Chronic fatigue condition offers clues to Long COVID

La Trobe University

New research by La Trobe University has uncovered the intricate relationship between two debilitating conditions, Myalgic Encephalomyelitis/Chronic Fatigue Syndrome (ME/CFS) and Long COVID; offering insights into disease pathologies and potential treatment avenues.

The review article, Unravelling shared mechanisms: insights from recent ME/CFS research to illuminate long COVID pathologies, studied both diseases in tandem to unlock a deeper understanding of their shared characteristics and unique molecular abnormalities.

Lead author Dr Sarah Annesley, Head of La Trobe’s Molecular Cell Biology Laboratory, investigated the disease pathologies which highlighted the significant overlap between the two conditions, with approximately half of Long COVID patients meeting the diagnostic criteria for ME/CFS.

“Research into both disorders is mutually beneficial as Long COVID can provide a unique opportunity to study early disease changes and map these changes over the duration of the disease,” Dr Annesley said.

“Conversely the ME/CFS research, which typically involves patients with a longer disease duration, may provide clues as to the future disease pathology of Long COVID.”

While the two conditions share clinical similarities and proposed disease pathologies, it remains unclear if they also share common molecular abnormalities.

“Most consistently altered pathologies in ME/CFS and Long COVID include an increased reliance on alternatives to carbohydrates as substrates for energy production and altered gut microbiota, with a reduction in butyrate-synthesising bacteria,” Dr Annesley said.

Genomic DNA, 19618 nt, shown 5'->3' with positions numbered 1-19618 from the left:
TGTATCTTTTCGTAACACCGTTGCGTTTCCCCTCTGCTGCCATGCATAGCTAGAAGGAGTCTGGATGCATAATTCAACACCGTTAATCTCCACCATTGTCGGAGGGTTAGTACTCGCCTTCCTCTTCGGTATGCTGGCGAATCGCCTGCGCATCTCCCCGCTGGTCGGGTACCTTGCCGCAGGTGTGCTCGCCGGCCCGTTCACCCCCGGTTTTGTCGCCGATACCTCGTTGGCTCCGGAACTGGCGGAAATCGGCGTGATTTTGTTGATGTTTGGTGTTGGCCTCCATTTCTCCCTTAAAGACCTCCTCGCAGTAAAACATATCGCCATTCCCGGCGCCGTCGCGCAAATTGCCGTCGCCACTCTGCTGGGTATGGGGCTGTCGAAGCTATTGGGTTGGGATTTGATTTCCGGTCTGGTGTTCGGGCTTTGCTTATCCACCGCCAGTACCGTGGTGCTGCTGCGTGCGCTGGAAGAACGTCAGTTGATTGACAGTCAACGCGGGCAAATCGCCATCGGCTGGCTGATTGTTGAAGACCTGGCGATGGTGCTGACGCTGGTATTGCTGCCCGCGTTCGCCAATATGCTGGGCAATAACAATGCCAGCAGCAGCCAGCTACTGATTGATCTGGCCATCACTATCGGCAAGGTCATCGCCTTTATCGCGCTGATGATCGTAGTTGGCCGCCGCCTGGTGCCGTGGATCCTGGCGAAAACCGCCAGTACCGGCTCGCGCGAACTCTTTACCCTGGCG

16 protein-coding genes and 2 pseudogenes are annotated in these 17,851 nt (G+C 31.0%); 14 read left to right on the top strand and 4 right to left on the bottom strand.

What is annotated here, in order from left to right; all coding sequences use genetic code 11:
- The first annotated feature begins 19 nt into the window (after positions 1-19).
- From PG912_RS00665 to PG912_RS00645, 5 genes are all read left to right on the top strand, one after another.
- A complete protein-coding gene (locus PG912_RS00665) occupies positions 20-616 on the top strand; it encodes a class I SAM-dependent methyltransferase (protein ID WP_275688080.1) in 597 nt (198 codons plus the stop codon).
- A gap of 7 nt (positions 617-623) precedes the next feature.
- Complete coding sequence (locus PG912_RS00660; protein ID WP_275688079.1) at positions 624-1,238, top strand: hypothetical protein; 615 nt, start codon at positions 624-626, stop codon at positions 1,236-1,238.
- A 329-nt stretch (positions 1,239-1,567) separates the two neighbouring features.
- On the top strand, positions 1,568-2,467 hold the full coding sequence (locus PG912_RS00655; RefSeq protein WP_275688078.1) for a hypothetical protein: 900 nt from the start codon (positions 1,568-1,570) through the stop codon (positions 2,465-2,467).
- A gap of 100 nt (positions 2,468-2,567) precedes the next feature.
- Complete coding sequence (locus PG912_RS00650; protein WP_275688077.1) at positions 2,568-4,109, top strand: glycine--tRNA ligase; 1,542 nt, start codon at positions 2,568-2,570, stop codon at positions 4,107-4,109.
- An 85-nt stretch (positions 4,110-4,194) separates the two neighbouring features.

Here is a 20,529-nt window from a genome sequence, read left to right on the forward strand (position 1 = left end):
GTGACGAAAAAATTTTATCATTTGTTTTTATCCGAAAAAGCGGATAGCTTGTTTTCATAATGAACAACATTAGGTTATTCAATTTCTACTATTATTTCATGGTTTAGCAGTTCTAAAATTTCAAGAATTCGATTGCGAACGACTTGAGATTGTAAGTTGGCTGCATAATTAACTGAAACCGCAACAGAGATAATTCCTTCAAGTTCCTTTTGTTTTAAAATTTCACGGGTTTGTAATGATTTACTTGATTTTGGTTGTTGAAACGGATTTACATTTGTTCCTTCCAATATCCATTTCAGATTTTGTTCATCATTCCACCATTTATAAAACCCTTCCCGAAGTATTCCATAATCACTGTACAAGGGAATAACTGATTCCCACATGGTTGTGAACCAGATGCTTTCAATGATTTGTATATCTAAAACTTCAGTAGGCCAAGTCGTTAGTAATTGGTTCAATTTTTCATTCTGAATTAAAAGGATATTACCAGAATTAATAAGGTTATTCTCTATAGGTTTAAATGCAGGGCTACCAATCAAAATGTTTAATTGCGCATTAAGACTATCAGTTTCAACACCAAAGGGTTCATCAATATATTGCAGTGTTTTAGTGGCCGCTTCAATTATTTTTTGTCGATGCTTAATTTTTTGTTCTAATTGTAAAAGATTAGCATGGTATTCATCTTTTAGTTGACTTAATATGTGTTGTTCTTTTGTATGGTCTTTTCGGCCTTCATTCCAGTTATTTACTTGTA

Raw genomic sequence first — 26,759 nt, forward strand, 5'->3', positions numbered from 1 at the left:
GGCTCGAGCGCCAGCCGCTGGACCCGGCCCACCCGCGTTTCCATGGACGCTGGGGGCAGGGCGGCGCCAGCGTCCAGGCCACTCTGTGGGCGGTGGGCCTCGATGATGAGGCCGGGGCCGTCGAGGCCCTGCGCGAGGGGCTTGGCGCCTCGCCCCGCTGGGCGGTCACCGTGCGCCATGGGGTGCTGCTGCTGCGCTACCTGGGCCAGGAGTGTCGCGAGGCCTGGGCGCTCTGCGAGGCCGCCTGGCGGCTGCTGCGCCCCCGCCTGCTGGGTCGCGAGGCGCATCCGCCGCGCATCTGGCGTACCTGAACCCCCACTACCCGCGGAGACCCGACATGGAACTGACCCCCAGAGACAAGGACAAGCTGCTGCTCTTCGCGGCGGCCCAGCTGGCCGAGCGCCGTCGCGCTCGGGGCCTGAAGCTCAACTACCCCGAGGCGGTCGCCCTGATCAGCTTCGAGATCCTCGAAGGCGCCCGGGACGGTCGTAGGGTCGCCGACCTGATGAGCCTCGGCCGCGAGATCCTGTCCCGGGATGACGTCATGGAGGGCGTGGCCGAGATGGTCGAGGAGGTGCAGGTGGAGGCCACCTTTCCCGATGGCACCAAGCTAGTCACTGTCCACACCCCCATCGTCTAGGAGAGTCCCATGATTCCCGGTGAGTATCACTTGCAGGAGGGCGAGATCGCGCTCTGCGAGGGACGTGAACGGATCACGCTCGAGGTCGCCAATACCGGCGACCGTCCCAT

The review highlighted promising early results in therapeutic interventions targeting autoimmune responses in ME/CFS and Long COVID, which will require further clinical trials.

The research identified potential signs in the body, known as biomarkers, which could help doctors diagnose and track these conditions better. It was found measuring certain types of RNA could be the most accurate and clinically practicable clues for ME/CFS. However, their accuracy and clinical use require replication and validation in larger samples.

“Leveraging insights into both disorders may accelerate progress towards improving the lives of people affected by these debilitating conditions,” Dr Annesley said.

Dr Annesley’s paper coincides with the announcement of two La Trobe ME projects which have been awarded grants to conduct further studies into the condition, including one with Dr Annesley as an investigator. This project will examine how the different pathologies of ME/CFS and Long COVID interact, such as alterations in the gut, microbiota, the immune system and metabolism.

Link to paper here.

/Public Release.